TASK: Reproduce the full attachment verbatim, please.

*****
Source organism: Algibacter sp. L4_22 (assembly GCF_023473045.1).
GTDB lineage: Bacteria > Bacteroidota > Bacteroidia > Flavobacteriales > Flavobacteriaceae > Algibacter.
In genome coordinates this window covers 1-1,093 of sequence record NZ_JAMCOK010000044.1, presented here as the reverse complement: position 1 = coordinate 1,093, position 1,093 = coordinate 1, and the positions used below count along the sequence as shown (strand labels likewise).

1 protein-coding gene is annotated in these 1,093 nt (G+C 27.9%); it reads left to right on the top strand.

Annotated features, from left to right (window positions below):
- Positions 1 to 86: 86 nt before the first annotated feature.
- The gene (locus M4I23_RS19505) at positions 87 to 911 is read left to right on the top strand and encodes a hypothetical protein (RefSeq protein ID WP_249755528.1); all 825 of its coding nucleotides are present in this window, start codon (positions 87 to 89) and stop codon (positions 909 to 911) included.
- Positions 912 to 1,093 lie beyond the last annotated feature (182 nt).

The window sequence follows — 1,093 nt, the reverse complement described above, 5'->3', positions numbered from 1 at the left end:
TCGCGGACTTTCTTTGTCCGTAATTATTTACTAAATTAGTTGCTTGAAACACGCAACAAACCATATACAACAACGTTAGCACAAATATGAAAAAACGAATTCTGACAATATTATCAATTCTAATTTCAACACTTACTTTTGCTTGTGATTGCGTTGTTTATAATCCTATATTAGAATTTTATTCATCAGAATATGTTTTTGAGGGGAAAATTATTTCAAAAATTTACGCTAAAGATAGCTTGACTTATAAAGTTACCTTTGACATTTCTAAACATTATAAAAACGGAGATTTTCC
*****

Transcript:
Source organism: Algibacter sp. L4_22 (assembly GCF_023473045.1).
GTDB lineage: Bacteria > Bacteroidota > Bacteroidia > Flavobacteriales > Flavobacteriaceae > Algibacter.
In genome coordinates this window covers 1-1,093 of sequence record NZ_JAMCOK010000044.1, presented here as the reverse complement: position 1 = coordinate 1,093, position 1,093 = coordinate 1, and the positions used below count along the sequence as shown (strand labels likewise).

1 protein-coding gene is annotated in these 1,093 nt (G+C 27.9%); it reads left to right on the top strand.

Annotated features, from left to right (window positions below):
- Positions 1 to 86: 86 nt before the first annotated feature.
- The gene (locus M4I23_RS19505) at positions 87 to 911 is read left to right on the top strand and encodes a hypothetical protein (RefSeq protein ID WP_249755528.1); all 825 of its coding nucleotides are present in this window, start codon (positions 87 to 89) and stop codon (positions 909 to 911) included.
- Positions 912 to 1,093 lie beyond the last annotated feature (182 nt).

The window sequence follows — 1,093 nt, the reverse complement described above, 5'->3', positions numbered from 1 at the left end:
TCGCGGACTTTCTTTGTCCGTAATTATTTACTAAATTAGTTGCTTGAAACACGCAACAAACCATATACAACAACGTTAGCACAAATATGAAAAAACGAATTCTGACAATATTATCAATTCTAATTTCAACACTTACTTTTGCTTGTGATTGCGTTGTTTATAATCCTATATTAGAATTTTATTCATCAGAATATGTTTTTGAGGGGAAAATTATTTCAAAAATTTACGCTAAAGATAGCTTGACTTATAAAGTTACCTTTGACATTTCTAAACATTATAAAAACGGAGATTTTCC